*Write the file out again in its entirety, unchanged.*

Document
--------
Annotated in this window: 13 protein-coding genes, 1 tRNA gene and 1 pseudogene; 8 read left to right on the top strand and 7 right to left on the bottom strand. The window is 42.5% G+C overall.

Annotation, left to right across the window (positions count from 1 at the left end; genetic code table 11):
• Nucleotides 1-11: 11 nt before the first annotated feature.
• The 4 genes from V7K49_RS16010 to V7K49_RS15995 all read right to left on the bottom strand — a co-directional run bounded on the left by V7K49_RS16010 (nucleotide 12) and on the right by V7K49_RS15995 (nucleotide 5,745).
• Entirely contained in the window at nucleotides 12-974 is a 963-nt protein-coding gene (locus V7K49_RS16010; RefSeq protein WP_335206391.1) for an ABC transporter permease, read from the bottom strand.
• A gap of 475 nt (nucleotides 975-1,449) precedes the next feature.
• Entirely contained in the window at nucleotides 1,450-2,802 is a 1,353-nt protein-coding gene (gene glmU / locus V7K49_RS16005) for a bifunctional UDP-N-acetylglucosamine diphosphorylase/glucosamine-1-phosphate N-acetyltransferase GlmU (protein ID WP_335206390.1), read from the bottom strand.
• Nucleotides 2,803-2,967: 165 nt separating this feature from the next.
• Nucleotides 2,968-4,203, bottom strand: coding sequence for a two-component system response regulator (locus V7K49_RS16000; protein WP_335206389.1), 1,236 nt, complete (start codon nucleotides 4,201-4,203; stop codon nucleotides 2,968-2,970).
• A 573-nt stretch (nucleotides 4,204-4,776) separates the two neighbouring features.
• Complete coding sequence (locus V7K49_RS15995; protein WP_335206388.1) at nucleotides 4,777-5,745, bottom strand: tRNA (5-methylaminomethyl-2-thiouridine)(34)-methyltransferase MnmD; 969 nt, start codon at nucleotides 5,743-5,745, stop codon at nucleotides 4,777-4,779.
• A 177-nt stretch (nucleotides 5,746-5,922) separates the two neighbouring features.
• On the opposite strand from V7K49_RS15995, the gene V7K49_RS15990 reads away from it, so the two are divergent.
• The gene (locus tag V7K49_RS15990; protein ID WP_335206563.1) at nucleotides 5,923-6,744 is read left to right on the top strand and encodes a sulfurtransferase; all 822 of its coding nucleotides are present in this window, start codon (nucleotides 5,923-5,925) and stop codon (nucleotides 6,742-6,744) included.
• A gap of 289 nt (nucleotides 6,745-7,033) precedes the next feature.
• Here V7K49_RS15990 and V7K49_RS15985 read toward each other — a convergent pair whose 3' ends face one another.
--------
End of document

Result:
Annotated in this window: 13 protein-coding genes, 1 tRNA gene and 1 pseudogene; 8 read left to right on the top strand and 7 right to left on the bottom strand. The window is 42.5% G+C overall.

Annotation, left to right across the window (positions count from 1 at the left end; genetic code table 11):
• Nucleotides 1-11: 11 nt before the first annotated feature.
• The 4 genes from V7K49_RS16010 to V7K49_RS15995 all read right to left on the bottom strand — a co-directional run bounded on the left by V7K49_RS16010 (nucleotide 12) and on the right by V7K49_RS15995 (nucleotide 5,745).
• Entirely contained in the window at nucleotides 12-974 is a 963-nt protein-coding gene (locus V7K49_RS16010; RefSeq protein WP_335206391.1) for an ABC transporter permease, read from the bottom strand.
• A gap of 475 nt (nucleotides 975-1,449) precedes the next feature.
• Entirely contained in the window at nucleotides 1,450-2,802 is a 1,353-nt protein-coding gene (gene glmU / locus V7K49_RS16005) for a bifunctional UDP-N-acetylglucosamine diphosphorylase/glucosamine-1-phosphate N-acetyltransferase GlmU (protein ID WP_335206390.1), read from the bottom strand.
• Nucleotides 2,803-2,967: 165 nt separating this feature from the next.
• Nucleotides 2,968-4,203, bottom strand: coding sequence for a two-component system response regulator (locus V7K49_RS16000; protein WP_335206389.1), 1,236 nt, complete (start codon nucleotides 4,201-4,203; stop codon nucleotides 2,968-2,970).
• A 573-nt stretch (nucleotides 4,204-4,776) separates the two neighbouring features.
• Complete coding sequence (locus V7K49_RS15995; protein WP_335206388.1) at nucleotides 4,777-5,745, bottom strand: tRNA (5-methylaminomethyl-2-thiouridine)(34)-methyltransferase MnmD; 969 nt, start codon at nucleotides 5,743-5,745, stop codon at nucleotides 4,777-4,779.
• A 177-nt stretch (nucleotides 5,746-5,922) separates the two neighbouring features.
• On the opposite strand from V7K49_RS15995, the gene V7K49_RS15990 reads away from it, so the two are divergent.
• The gene (locus tag V7K49_RS15990; protein ID WP_335206563.1) at nucleotides 5,923-6,744 is read left to right on the top strand and encodes a sulfurtransferase; all 822 of its coding nucleotides are present in this window, start codon (nucleotides 5,923-5,925) and stop codon (nucleotides 6,742-6,744) included.
• A gap of 289 nt (nucleotides 6,745-7,033) precedes the next feature.
• Here V7K49_RS15990 and V7K49_RS15985 read toward each other — a convergent pair whose 3' ends face one another.